My Darling Ava,
Where are you? I am sinking, from worry into fear. When my phone stopped working at noon on Friday, I decided it was time to bring James out to the Abbey …
While his wife, Ava, is out of town, Dr. Thomas Schutten is off for a week to take care of their eighteen month old son, James, and to enjoy the last few days of carnival, and then… something misunderstood and mysterious… and his world changes, almost overnight, into a dangerous place. Information services stop, society begins to pull itself apart, and Dr. Tom does the only thing he knows to do; he follows his own emergency plan and flees with James to the nearby Benedictine monastery, where he and his wife serve as oblates. They have agreed upon the Abbey as their meeting place in emergency circumstances. Now, without word, without news, with only hope… he waits.
Ora et Labora et Zombies is an epistolary novel, told through letters. In this case they are Tom’s letters, written to Ava while he waits for her to join him and their son at the Abbey. All that stands between them is time and uncertainty… and zombies?
Seventy-two handwritten letters.
4-6 pages each.
On specially watermarked stationery with a hand-printed serigraph cover sheet.
Each Letter will be published individually, as a weekly serial, and distributed to readers through the mail.
Didja get that? Through the mail.
Shades of Jonathan Harker!
What a fantastic concept!
Obviously it is Catholic. Obviously it is a zombie apocalypse.
Obviously it is something I’ve got to get.
Tom and I had the distinct pleasure of meeting Ryan Charles Trusell, the author of these Zombie Letters, yesterday at the CNMC. A more pleasant lunch I have rarely had than eating over-priced box lunches while getting to talk conversion stories, Firefly love, Flannery O’Connor love … well, you get the picture.
He’s my kind of people.
Go find out more about the Zombie Letters (Ora et Labora et Zombies).
Be sure to check out the rest of the site too. A special kind of publishing is being proposed at Labora/Editions with such things as specialized Catholic greeting cards and the imminent launch of a custom design service for invitations and sacramental announcements.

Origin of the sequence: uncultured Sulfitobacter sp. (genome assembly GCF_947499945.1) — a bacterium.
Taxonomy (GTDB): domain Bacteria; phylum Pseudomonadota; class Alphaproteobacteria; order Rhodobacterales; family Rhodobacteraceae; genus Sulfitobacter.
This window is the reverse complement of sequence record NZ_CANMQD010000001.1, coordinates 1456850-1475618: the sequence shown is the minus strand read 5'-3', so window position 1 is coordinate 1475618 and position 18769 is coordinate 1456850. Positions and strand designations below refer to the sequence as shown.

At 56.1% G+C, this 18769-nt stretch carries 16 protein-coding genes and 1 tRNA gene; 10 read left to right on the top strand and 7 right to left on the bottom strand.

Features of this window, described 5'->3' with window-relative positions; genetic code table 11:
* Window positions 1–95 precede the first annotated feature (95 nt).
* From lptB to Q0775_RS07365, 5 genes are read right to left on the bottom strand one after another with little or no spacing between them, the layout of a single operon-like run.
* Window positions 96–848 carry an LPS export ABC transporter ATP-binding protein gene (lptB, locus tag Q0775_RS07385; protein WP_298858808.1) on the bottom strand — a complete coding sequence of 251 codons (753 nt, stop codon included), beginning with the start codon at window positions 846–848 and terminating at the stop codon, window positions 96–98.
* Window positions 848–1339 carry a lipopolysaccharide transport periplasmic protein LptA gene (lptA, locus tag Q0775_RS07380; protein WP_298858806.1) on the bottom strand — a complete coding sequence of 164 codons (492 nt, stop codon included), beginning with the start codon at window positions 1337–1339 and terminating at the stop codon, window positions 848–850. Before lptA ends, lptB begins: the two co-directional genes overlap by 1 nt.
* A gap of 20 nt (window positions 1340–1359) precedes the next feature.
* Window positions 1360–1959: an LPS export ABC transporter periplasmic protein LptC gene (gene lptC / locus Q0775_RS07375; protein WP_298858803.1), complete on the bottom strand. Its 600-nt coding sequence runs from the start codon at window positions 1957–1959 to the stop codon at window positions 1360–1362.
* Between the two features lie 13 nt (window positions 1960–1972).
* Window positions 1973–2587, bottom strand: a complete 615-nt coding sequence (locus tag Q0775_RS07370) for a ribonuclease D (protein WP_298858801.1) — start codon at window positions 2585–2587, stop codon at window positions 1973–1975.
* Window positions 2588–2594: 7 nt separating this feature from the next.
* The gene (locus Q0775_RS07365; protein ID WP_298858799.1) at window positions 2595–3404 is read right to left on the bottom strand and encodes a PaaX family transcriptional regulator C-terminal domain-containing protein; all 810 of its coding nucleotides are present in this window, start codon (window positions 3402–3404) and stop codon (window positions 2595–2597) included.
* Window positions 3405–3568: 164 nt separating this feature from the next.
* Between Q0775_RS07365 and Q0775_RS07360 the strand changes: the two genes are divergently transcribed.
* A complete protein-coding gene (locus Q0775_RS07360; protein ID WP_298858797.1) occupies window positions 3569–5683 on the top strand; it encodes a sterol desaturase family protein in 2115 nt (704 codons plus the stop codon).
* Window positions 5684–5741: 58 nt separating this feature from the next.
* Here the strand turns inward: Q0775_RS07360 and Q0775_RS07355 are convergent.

I received a comment from someone who had figured out the total cost of the letters and said that they must be “for the country club set.”
That’s a fair observation. The total cost in the end will be many times more than a paperback. With two daughters’ college educations impatiently waiting to be paid, we are not (and never will be) part of the country club set.
When my husband and I decided to subscribe, we took the attitude that we have always wanted to be patrons of the arts. However, we have nowhere near the resources to do so in the conventional sense of the word. This is within our reach and I feel rather as if I have purchased a Warhol back when he was undiscovered.
Realistically speaking, as my husband observed, we are getting the anticipation of a unique story, the delight of true anticipation as we can’t make the letters come any faster than once a week, the fascination of watching the story unfold, and the joy that comes from supporting a true artist with vision. (I’m tellin’ ya, folks, that first letter … just see what Ryan does with a cupcake. This book speaks to the Catholic soul. Period.)
Hopefully, when the letters are all published they will be something that a book publisher would snap up and everyone can enjoy the book. There is no guarantee of that though. And we are participants as this unique effort to make a story as a thing of beauty.
All for the cost of 2 or 3 pairs of shoes, a couple of dress jackets for work, or of a stack of hardback books.
True, this isn’t for everyone. It is a cost more than any other book I will ever buy. But we count it worth the cost.